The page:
The U.S. labor market may be bottoming.
The Bureau of Labor Statistics, which is charged with calculating monthly jobs gains, released the December Nonfarm Payroll report (a.k.a. the U.S. jobs report) on Friday showing 156,000 new jobs were added in the month.
This headline number misses the big picture. As you can see in the Chart of the Day below, year-over-year jobs growth (which removes ambiguity around monthly fluctuations) peaked at 2.3% in February 2015 and has slowed ever since. Friday's December labor market check-up continued this trend, slowing to 1.51%. (Click here to read a brief primer on the misleading nature of the BLS's jobs report.)
Some Sectors of the economy Already Bottomed... Jobs Growth to Follow in 2017?
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The jobs report is a late cycle indicator. This means, at the end of the U.S. economic cycle, before a recession, jobs growth are among the last data points to go negative. Conversely, manufacturing economy barometers, like Industrial Production and ISM Manufacturing, are cyclical or leading indicators, meaning they are the first to peak and rollover before the U.S. tips into economic contraction.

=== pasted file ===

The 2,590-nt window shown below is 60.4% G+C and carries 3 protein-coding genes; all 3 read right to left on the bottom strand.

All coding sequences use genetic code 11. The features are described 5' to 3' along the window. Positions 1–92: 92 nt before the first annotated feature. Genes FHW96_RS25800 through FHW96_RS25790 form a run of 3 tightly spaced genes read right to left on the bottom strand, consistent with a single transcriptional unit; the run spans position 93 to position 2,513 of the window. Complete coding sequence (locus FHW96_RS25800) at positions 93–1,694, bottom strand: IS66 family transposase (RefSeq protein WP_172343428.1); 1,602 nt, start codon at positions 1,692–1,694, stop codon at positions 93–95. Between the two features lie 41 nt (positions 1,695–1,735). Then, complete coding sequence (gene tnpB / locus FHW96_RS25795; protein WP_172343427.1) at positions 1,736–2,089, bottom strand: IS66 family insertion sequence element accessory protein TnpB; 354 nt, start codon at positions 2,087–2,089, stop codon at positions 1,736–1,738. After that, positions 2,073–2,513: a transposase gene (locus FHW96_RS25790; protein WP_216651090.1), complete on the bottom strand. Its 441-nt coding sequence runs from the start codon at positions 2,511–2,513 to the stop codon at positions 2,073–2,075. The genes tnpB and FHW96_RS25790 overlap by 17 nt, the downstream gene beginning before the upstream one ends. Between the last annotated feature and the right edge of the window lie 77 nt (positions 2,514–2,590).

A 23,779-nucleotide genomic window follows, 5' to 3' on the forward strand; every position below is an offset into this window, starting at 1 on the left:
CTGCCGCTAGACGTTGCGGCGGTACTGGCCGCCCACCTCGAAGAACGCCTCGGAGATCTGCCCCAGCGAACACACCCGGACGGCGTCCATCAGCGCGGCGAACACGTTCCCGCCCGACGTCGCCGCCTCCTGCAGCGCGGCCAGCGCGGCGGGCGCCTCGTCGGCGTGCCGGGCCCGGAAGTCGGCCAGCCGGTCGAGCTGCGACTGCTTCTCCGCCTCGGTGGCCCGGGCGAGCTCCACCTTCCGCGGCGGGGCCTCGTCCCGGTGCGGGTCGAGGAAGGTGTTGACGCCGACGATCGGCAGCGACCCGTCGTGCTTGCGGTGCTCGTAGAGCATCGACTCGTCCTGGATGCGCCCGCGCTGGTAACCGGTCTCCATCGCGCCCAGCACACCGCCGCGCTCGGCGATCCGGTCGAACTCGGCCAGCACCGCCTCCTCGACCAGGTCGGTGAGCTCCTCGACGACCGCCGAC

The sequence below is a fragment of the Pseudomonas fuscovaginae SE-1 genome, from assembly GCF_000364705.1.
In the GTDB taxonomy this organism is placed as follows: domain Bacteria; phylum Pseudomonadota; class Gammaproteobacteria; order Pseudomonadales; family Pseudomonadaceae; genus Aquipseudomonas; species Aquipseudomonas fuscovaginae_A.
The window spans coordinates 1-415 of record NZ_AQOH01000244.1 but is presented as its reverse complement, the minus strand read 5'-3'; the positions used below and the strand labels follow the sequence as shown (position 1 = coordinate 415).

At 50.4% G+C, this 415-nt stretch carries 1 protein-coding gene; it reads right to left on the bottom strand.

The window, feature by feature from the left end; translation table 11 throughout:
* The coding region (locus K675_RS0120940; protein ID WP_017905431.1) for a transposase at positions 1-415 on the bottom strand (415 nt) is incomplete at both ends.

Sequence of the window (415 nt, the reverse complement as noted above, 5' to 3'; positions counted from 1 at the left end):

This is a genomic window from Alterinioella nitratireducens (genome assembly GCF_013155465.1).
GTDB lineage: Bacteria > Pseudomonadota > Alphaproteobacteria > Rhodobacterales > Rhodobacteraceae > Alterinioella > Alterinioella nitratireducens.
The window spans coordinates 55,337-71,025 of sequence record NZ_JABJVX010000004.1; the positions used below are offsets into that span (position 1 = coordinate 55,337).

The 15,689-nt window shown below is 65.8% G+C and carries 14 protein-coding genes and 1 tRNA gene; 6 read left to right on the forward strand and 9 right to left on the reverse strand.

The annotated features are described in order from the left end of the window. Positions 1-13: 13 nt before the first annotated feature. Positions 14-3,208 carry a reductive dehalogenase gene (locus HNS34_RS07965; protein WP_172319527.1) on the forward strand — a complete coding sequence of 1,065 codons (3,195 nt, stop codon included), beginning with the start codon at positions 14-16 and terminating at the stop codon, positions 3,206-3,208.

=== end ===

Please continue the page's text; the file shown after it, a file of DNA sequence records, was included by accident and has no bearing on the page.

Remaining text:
Interestingly, these cyclical indicators appear to have bottomed sometime around August and September of last year. The U.S. economy accelerated in the third quarter of 2016 after slowing for five consecutive quarters. In other words, the probability that labor market growth will also bottom between January and May of 2017 is rising.
Where Do We Go From Here: A History of Jobs Cycles
As you can see in the chart below, jobs growth has been positive for 22 consecutive months in the current cycle. That's fairly long by historical standards. But the precedent for further expansion, into mid-2017, may be the 1990s. From 1991 to 1999, jobs growth was positive for 30 months straight.
In short, there is an argument to make for further job growth. And since the cyclical side of the economy has already bottomed out, the flow-through to jobs is pretty simple.